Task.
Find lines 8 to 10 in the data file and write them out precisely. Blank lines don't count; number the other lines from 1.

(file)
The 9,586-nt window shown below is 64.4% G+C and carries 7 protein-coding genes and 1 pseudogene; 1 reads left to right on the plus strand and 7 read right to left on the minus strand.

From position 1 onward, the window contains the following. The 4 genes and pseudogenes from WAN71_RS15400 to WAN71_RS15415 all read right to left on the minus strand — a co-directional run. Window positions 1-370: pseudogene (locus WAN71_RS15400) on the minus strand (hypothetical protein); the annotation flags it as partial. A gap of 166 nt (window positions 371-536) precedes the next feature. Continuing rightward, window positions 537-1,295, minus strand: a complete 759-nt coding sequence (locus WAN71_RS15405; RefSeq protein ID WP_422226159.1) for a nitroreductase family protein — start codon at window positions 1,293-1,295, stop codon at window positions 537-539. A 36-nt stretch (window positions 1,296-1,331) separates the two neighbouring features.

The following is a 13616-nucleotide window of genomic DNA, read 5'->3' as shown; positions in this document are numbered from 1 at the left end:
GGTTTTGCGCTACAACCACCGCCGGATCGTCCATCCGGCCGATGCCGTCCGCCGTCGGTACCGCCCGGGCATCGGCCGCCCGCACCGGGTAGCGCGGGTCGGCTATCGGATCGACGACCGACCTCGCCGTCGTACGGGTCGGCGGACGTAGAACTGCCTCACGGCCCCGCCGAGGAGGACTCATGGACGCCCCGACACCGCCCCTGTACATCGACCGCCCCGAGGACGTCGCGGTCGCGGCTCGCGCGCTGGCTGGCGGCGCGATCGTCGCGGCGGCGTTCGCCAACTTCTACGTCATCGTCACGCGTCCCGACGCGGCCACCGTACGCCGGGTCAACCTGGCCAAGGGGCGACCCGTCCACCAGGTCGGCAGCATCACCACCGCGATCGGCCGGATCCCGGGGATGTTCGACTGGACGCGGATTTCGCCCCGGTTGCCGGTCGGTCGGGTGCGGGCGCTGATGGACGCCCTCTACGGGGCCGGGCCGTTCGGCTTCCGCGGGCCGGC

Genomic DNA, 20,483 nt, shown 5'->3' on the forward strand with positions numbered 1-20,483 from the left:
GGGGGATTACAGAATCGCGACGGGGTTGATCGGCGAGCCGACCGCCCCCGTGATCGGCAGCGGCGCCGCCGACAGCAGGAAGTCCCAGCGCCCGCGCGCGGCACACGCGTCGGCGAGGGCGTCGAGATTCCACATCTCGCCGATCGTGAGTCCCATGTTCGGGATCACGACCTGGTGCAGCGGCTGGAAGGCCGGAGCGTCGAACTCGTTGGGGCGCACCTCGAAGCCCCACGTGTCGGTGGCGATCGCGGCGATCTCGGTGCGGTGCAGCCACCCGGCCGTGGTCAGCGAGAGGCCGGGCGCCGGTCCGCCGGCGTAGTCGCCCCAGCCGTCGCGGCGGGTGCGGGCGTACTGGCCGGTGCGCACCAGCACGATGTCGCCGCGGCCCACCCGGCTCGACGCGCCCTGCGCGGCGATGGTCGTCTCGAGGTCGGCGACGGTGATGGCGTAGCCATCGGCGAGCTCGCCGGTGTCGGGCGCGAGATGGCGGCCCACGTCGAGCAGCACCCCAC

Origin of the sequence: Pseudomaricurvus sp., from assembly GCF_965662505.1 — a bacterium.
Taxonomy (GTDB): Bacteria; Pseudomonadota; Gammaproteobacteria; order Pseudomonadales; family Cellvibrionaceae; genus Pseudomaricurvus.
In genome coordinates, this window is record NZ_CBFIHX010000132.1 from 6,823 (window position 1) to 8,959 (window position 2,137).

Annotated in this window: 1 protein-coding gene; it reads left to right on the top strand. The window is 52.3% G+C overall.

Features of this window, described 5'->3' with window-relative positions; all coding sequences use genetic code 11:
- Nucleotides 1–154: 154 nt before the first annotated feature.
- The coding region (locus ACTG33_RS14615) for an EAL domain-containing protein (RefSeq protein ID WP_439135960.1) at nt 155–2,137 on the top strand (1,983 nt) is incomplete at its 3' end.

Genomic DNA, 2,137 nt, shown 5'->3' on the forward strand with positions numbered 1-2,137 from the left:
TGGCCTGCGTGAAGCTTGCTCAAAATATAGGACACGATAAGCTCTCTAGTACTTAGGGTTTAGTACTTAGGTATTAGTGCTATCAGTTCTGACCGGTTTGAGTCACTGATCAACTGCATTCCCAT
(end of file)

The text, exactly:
Taxonomy (GTDB): Bacteria; Pseudomonadota; Gammaproteobacteria; order Pseudomonadales; family Cellvibrionaceae; genus Pseudomaricurvus.
In genome coordinates, this window is record NZ_CBFIHX010000132.1 from 6,823 (window position 1) to 8,959 (window position 2,137).

Annotated in this window: 1 protein-coding gene; it reads left to right on the top strand. The window is 52.3% G+C overall.